Why are so many Westerners homeless in Thailand?

The idyllic beaches have long attracted Brits but a growing number find themselves living rough, with drink problems and expired visas. Stephen Finch and Jamie Merrill report

Stephen Finch,Jamie Merrill
Saturday 21 September 2013 00:41 BST
A beach on the island of Koh Phangan off the coast of Koh Samui
A beach on the island of Koh Phangan off the coast of Koh Samui

Steve is homeless. The 59-year-old isn’t living rough on the streets of London or his home town of Manchester though. He’s sleeping rough thousands of miles away in Thailand. For most people, spending months on a Thai beach sounds too good to be true. But the dream has turned sour for some foreigners in this popular South-east Asian destination.

A growing number of Europeans and Americans are living homeless in alleyways and on white sandy beaches in tropical Thailand, say charities in the country, with foreign embassies accused of failing to help their own nationals when they get into trouble.

Steve, who declined to give his surname over fears that his long-expired visa could land him in jail, said he has spent two years sleeping rough on Jomtien Beach, a 90-minute drive from Bangkok. “I’ve gone 14 days without food before. I lived off just tea and coffee,” he told The Independent.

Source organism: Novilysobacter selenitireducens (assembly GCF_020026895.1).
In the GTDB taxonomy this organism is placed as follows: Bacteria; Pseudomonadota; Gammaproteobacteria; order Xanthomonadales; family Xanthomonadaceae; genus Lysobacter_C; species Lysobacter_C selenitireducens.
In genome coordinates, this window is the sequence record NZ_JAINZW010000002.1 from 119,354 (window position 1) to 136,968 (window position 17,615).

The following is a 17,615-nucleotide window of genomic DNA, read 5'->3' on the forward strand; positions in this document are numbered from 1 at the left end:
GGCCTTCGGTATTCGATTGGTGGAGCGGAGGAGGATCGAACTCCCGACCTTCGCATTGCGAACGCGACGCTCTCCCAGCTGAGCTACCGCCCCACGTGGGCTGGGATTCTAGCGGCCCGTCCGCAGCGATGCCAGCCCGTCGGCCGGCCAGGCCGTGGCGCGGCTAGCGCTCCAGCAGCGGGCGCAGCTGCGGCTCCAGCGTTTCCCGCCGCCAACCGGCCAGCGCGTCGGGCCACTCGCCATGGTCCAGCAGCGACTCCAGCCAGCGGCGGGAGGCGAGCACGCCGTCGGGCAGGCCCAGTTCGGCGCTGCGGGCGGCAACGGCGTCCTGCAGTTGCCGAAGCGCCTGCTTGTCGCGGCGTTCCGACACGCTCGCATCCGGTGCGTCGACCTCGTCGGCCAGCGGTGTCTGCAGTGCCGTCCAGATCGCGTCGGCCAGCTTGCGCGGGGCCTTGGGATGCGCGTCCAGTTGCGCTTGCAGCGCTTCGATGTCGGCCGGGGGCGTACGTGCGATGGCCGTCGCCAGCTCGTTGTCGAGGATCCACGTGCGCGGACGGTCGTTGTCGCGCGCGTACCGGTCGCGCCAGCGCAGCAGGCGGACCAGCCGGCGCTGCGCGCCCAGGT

After his marriage of 33 years ended seven years ago, Steve began regular visits to Thailand before setting up permanently in Pattaya, a seaside resort with a sleazy reputation close to Jomtien.

“I’m a bit of a sexaholic,” he says, also admitting a fondness for alcohol. When a business venture failed, Steve ended up sleeping on the beach. “I sent emails to friends in England just asking for a fiver but no one replied. That made me really sad,” he says.

Sunanta Kaewmuangphet said she has seen about 25 Westerners in a similar situation in Pattaya alone since she started a homeless charity, Shelter Centre, a year ago. Since then, she has helped people from the UK, Italy, Austria, Holland, Scandinavia and the US, almost all of them men. “These people need help but no one is helping them,” says Sunanta.

The Issarachon Foundation, a homeless organisation based in Bangkok, recently estimated that there could be as many as 200 foreigners living rough across Thailand, along with 30,000 Thais. The organisation said that while 40 per cent of homeless Thais suffer from mental health problems, most foreign homeless people are men with alcohol problems.

To get by, many homeless Westerners have to eat leftovers at food courts or beg on the streets. Others have been seen busking outside major train stations in the county’s capital.

“The problem is worse now than it was 10 years ago,” said Lieutenant- Colonel Vasu Sangsuksai, Tourist Police deputy for central Thailand, which includes Pattaya. It’s a problem without a solution, he said. Overseas visitors caught with an expired visa face fines of up to 20,000 baht (£400) but homeless foreigners typically cannot afford to pay. The next step is prison, according to Thai law. “Many times I speak to embassies and they say that they can’t do anything,” says Lt-Col Vasu.